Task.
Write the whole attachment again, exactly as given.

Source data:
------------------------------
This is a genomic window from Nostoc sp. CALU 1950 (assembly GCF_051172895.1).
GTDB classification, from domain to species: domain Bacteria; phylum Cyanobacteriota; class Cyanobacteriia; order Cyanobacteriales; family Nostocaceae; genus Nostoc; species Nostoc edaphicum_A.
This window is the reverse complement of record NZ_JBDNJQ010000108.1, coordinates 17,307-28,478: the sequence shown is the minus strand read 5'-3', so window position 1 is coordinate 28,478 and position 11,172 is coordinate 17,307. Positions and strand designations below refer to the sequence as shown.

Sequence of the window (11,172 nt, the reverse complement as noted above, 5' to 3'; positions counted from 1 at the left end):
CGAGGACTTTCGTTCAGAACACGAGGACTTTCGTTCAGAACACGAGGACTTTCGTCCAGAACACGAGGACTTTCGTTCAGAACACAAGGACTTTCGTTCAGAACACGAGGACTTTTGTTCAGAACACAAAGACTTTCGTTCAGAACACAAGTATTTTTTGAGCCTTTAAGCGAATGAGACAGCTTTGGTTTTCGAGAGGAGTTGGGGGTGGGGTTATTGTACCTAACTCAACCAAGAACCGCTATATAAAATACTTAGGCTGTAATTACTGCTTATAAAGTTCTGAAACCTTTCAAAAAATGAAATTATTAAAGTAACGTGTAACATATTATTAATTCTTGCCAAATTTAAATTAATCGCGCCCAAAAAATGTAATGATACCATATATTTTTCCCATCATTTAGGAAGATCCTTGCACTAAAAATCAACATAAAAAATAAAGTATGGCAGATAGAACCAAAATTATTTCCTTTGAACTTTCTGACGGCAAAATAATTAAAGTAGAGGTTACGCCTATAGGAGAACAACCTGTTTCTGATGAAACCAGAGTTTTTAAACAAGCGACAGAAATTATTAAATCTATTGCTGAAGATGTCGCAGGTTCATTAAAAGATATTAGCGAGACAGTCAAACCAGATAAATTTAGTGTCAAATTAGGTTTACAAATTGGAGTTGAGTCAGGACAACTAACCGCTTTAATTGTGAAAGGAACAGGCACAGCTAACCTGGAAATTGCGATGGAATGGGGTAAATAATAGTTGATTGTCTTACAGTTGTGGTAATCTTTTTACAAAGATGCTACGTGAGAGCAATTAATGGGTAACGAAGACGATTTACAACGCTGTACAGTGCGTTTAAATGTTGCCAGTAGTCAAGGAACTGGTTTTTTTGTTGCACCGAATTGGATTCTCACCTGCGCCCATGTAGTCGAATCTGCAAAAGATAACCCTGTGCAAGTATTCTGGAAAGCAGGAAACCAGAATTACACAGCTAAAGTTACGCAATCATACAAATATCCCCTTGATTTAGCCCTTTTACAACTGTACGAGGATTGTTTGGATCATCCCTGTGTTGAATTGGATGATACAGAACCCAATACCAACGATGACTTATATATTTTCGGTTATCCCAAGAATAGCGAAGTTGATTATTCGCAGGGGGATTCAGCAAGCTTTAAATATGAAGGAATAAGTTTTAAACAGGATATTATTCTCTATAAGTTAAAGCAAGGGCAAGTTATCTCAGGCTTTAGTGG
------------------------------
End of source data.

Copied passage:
This is a genomic window from Nostoc sp. CALU 1950 (assembly GCF_051172895.1).
GTDB classification, from domain to species: domain Bacteria; phylum Cyanobacteriota; class Cyanobacteriia; order Cyanobacteriales; family Nostocaceae; genus Nostoc; species Nostoc edaphicum_A.
This window is the reverse complement of record NZ_JBDNJQ010000108.1, coordinates 17,307-28,478: the sequence shown is the minus strand read 5'-3', so window position 1 is coordinate 28,478 and position 11,172 is coordinate 17,307. Positions and strand designations below refer to the sequence as shown.

Sequence of the window (11,172 nt, the reverse complement as noted above, 5' to 3'; positions counted from 1 at the left end):
CGAGGACTTTCGTTCAGAACACGAGGACTTTCGTTCAGAACACGAGGACTTTCGTCCAGAACACGAGGACTTTCGTTCAGAACACAAGGACTTTCGTTCAGAACACGAGGACTTTTGTTCAGAACACAAAGACTTTCGTTCAGAACACAAGTATTTTTTGAGCCTTTAAGCGAATGAGACAGCTTTGGTTTTCGAGAGGAGTTGGGGGTGGGGTTATTGTACCTAACTCAACCAAGAACCGCTATATAAAATACTTAGGCTGTAATTACTGCTTATAAAGTTCTGAAACCTTTCAAAAAATGAAATTATTAAAGTAACGTGTAACATATTATTAATTCTTGCCAAATTTAAATTAATCGCGCCCAAAAAATGTAATGATACCATATATTTTTCCCATCATTTAGGAAGATCCTTGCACTAAAAATCAACATAAAAAATAAAGTATGGCAGATAGAACCAAAATTATTTCCTTTGAACTTTCTGACGGCAAAATAATTAAAGTAGAGGTTACGCCTATAGGAGAACAACCTGTTTCTGATGAAACCAGAGTTTTTAAACAAGCGACAGAAATTATTAAATCTATTGCTGAAGATGTCGCAGGTTCATTAAAAGATATTAGCGAGACAGTCAAACCAGATAAATTTAGTGTCAAATTAGGTTTACAAATTGGAGTTGAGTCAGGACAACTAACCGCTTTAATTGTGAAAGGAACAGGCACAGCTAACCTGGAAATTGCGATGGAATGGGGTAAATAATAGTTGATTGTCTTACAGTTGTGGTAATCTTTTTACAAAGATGCTACGTGAGAGCAATTAATGGGTAACGAAGACGATTTACAACGCTGTACAGTGCGTTTAAATGTTGCCAGTAGTCAAGGAACTGGTTTTTTTGTTGCACCGAATTGGATTCTCACCTGCGCCCATGTAGTCGAATCTGCAAAAGATAACCCTGTGCAAGTATTCTGGAAAGCAGGAAACCAGAATTACACAGCTAAAGTTACGCAATCATACAAATATCCCCTTGATTTAGCCCTTTTACAACTGTACGAGGATTGTTTGGATCATCCCTGTGTTGAATTGGATGATACAGAACCCAATACCAACGATGACTTATATATTTTCGGTTATCCCAAGAATAGCGAAGTTGATTATTCGCAGGGGGATTCAGCAAGCTTTAAATATGAAGGAATAAGTTTTAAACAGGATATTATTCTCTATAAGTTAAAGCAAGGGCAAGTTATCTCAGGCTTTAGTGG